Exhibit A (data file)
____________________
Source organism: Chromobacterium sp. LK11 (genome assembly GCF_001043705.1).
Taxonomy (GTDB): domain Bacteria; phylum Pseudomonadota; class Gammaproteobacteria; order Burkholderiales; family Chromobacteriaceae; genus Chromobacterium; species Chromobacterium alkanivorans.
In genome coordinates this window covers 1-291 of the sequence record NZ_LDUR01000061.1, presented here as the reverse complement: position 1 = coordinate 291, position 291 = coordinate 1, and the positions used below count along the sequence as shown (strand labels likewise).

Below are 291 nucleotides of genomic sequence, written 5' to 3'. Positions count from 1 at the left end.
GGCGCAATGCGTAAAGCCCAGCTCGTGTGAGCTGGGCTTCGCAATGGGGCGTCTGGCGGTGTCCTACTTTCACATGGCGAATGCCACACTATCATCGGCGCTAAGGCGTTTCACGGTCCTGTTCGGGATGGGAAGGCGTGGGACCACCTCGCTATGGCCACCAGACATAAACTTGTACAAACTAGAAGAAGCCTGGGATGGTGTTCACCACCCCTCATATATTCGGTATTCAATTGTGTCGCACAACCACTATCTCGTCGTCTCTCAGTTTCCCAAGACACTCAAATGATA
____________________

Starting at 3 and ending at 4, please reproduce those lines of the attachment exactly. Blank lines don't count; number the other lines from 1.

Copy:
In genome coordinates this window covers 1-291 of the sequence record NZ_LDUR01000061.1, presented here as the reverse complement: position 1 = coordinate 291, position 291 = coordinate 1, and the positions used below count along the sequence as shown (strand labels likewise).

Below are 291 nucleotides of genomic sequence, written 5' to 3'. Positions count from 1 at the left end.